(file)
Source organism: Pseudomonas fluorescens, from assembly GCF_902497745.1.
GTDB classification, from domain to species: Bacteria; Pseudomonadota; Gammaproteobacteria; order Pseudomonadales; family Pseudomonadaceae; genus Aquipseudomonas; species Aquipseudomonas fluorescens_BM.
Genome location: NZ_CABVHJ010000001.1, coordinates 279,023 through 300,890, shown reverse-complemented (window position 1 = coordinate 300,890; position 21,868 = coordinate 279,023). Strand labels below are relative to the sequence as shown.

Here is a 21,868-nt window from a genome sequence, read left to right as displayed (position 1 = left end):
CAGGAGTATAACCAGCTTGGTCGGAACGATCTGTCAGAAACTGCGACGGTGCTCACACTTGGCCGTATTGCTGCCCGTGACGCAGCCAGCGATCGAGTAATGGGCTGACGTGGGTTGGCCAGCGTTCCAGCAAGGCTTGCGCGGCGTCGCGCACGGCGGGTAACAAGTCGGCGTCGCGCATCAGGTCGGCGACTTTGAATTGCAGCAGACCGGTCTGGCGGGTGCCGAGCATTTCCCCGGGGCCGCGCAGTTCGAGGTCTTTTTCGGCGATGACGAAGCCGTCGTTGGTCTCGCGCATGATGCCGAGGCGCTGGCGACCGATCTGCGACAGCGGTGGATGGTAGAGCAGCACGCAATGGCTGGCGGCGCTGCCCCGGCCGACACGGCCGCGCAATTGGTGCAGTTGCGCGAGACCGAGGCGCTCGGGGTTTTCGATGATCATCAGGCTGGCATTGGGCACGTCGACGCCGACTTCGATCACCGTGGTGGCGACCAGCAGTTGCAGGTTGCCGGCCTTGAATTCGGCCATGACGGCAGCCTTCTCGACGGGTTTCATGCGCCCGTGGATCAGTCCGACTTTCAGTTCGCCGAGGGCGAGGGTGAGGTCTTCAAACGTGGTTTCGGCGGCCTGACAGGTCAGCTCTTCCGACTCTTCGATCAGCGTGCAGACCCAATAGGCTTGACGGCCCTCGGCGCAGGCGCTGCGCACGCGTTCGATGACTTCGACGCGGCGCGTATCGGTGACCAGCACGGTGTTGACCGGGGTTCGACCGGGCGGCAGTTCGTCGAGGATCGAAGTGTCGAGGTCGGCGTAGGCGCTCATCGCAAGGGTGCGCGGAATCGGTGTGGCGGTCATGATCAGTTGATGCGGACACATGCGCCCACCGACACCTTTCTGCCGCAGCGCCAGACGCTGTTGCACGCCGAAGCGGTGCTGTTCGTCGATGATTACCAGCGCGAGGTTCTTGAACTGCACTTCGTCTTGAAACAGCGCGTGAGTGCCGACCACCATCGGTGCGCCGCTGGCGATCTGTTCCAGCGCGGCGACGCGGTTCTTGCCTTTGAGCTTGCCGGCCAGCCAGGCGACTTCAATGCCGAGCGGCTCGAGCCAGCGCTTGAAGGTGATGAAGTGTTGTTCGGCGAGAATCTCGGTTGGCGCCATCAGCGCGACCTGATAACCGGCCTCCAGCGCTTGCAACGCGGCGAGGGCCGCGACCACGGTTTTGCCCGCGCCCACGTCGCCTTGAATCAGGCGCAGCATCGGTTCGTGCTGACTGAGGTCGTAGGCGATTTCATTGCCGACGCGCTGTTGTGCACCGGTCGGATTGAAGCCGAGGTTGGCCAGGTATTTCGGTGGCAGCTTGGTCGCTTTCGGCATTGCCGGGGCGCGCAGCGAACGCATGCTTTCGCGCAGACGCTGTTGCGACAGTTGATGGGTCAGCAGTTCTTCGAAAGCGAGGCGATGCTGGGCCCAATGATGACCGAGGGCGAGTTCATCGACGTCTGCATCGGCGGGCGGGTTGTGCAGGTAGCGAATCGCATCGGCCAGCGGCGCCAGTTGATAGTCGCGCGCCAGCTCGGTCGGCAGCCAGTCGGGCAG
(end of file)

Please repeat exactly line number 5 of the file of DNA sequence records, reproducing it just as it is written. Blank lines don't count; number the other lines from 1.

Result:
CAGGAGTATAACCAGCTTGGTCGGAACGATCTGTCAGAAACTGCGACGGTGCTCACACTTGGCCGTATTGCTGCCCGTGACGCAGCCAGCGATCGAGTAATGGGCTGACGTGGGTTGGCCAGCGTTCCAGCAAGGCTTGCGCGGCGTCGCGCACGGCGGGTAACAAGTCGGCGTCGCGCATCAGGTCGGCGACTTTGAATTGCAGCAGACCGGTCTGGCGGGTGCCGAGCATTTCCCCGGGGCCGCGCAGTTCGAGGTCTTTTTCGGCGATGACGAAGCCGTCGTTGGTCTCGCGCATGATGCCGAGGCGCTGGCGACCGATCTGCGACAGCGGTGGATGGTAGAGCAGCACGCAATGGCTGGCGGCGCTGCCCCGGCCGACACGGCCGCGCAATTGGTGCAGTTGCGCGAGACCGAGGCGCTCGGGGTTTTCGATGATCATCAGGCTGGCATTGGGCACGTCGACGCCGACTTCGATCACCGTGGTGGCGACCAGCAGTTGCAGGTTGCCGGCCTTGAATTCGGCCATGACGGCAGCCTTCTCGACGGGTTTCATGCGCCCGTGGATCAGTCCGACTTTCAGTTCGCCGAGGGCGAGGGTGAGGTCTTCAAACGTGGTTTCGGCGGCCTGACAGGTCAGCTCTTCCGACTCTTCGATCAGCGTGCAGACCCAATAGGCTTGACGGCCCTCGGCGCAGGCGCTGCGCACGCGTTCGATGACTTCGACGCGGCGCGTATCGGTGACCAGCACGGTGTTGACCGGGGTTCGACCGGGCGGCAGTTCGTCGAGGATCGAAGTGTCGAGGTCGGCGTAGGCGCTCATCGCAAGGGTGCGCGGAATCGGTGTGGCGGTCATGATCAGTTGATGCGGACACATGCGCCCACCGACACCTTTCTGCCGCAGCGCCAGACGCTGTTGCACGCCGAAGCGGTGCTGTTCGTCGATGATTACCAGCGCGAGGTTCTTGAACTGCACTTCGTCTTGAAACAGCGCGTGAGTGCCGACCACCATCGGTGCGCCGCTGGCGATCTGTTCCAGCGCGGCGACGCGGTTCTTGCCTTTGAGCTTGCCGGCCAGCCAGGCGACTTCAATGCCGAGCGGCTCGAGCCAGCGCTTGAAGGTGATGAAGTGTTGTTCGGCGAGAATCTCGGTTGGCGCCATCAGCGCGACCTGATAACCGGCCTCCAGCGCTTGCAACGCGGCGAGGGCCGCGACCACGGTTTTGCCCGCGCCCACGTCGCCTTGAATCAGGCGCAGCATCGGTTCGTGCTGACTGAGGTCGTAGGCGATTTCATTGCCGACGCGCTGTTGTGCACCGGTCGGATTGAAGCCGAGGTTGGCCAGGTATTTCGGTGGCAGCTTGGTCGCTTTCGGCATTGCCGGGGCGCGCAGCGAACGCATGCTTTCGCGCAGACGCTGTTGCGACAGTTGATGGGTCAGCAGTTCTTCGAAAGCGAGGCGATGCTGGGCCCAATGATGACCGAGGGCGAGTTCATCGACGTCTGCATCGGCGGGCGGGTTGTGCAGGTAGCGAATCGCATCGGCCAGCGGCGCCAGTTGATAGTCGCGCGCCAGCTCGGTCGGCAGCCAGTCGGGCAG